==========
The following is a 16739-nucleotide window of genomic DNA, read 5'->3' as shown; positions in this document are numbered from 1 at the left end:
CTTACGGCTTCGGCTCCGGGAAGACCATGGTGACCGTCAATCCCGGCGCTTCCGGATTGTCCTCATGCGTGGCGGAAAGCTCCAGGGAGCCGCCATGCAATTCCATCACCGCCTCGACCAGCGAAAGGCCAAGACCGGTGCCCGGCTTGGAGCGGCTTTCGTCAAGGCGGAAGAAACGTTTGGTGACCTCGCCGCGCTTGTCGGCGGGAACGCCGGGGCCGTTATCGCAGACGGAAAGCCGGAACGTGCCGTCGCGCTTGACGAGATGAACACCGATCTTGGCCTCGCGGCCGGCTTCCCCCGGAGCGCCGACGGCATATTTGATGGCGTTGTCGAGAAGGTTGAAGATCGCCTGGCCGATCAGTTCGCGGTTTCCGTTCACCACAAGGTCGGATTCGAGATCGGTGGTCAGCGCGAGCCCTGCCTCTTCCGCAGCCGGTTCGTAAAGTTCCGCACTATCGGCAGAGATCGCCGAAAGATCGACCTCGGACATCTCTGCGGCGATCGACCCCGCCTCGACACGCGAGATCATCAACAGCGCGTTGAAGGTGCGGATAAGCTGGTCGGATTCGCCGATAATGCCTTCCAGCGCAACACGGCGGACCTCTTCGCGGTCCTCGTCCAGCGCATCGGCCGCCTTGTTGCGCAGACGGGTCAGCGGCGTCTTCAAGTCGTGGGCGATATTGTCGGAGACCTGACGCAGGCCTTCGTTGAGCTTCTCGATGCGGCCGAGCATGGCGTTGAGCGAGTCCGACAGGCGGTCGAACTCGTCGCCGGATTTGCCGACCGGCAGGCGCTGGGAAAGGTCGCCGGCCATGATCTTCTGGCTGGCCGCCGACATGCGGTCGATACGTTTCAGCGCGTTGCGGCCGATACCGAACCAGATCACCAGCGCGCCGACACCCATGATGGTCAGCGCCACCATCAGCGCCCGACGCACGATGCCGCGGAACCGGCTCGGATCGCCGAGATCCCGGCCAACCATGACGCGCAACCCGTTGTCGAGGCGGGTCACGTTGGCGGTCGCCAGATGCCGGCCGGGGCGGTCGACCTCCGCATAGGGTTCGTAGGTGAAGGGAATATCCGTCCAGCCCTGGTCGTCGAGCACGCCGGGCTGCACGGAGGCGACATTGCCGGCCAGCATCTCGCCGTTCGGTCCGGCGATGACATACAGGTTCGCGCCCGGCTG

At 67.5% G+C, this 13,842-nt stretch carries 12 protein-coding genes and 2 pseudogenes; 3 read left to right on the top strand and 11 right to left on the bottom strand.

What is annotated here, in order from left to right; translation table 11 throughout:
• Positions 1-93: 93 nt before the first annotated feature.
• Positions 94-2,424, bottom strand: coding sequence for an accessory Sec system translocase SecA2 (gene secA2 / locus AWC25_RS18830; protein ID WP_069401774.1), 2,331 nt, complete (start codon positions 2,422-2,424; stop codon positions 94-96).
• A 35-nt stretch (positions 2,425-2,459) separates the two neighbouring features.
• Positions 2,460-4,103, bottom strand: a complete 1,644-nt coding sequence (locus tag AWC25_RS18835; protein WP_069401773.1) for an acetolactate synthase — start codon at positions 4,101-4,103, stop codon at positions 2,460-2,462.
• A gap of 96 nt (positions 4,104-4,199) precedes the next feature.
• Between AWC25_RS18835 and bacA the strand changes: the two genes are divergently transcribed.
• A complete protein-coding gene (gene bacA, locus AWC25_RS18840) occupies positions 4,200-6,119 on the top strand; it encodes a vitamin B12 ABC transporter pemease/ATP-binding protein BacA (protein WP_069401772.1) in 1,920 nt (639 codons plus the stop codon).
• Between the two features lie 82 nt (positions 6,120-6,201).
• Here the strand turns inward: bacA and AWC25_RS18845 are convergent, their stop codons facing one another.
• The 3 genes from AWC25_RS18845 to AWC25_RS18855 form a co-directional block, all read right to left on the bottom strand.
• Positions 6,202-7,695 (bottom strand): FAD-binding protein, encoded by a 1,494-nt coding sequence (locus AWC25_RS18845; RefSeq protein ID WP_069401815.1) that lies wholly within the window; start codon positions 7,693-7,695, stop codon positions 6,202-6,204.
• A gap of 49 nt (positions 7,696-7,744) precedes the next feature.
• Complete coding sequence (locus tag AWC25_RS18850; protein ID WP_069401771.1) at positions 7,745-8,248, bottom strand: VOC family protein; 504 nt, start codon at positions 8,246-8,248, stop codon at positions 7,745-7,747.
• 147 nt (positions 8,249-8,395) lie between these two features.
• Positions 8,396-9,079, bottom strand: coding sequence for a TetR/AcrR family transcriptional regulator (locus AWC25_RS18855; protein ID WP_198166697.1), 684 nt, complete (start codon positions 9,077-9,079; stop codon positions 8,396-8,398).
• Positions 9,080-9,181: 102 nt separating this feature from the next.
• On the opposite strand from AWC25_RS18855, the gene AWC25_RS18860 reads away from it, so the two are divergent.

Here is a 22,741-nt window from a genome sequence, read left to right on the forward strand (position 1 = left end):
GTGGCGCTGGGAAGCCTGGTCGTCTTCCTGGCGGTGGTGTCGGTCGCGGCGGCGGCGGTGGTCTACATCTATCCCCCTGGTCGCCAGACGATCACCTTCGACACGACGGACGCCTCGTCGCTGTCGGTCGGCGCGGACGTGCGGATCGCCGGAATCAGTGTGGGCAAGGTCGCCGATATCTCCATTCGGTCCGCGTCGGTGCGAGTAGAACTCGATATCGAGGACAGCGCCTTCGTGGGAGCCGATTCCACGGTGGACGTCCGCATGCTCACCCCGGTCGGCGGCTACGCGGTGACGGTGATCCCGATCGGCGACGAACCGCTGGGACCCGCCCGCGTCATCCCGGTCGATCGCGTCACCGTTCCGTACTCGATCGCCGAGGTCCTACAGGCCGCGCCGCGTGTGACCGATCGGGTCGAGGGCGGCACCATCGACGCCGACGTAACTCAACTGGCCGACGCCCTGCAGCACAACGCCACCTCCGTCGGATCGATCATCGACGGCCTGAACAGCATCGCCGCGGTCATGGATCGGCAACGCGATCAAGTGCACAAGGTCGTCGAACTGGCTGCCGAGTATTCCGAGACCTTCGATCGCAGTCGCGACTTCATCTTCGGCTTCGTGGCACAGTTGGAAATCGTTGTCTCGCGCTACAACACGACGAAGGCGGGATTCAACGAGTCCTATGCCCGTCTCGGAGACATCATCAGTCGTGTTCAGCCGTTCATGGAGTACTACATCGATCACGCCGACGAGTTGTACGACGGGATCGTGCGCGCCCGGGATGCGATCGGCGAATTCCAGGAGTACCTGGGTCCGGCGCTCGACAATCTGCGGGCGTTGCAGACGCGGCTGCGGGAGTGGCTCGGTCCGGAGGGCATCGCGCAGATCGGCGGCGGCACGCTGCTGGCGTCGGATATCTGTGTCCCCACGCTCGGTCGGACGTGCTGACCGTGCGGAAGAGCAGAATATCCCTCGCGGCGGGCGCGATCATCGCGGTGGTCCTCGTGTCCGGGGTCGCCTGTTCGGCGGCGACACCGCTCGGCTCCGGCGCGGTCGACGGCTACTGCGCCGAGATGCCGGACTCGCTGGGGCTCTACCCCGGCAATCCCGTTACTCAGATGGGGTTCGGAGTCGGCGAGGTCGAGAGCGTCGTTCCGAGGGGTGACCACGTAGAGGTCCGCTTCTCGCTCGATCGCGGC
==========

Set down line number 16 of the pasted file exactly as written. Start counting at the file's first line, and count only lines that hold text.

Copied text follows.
• A gap of 49 nt (positions 7,696-7,744) precedes the next feature.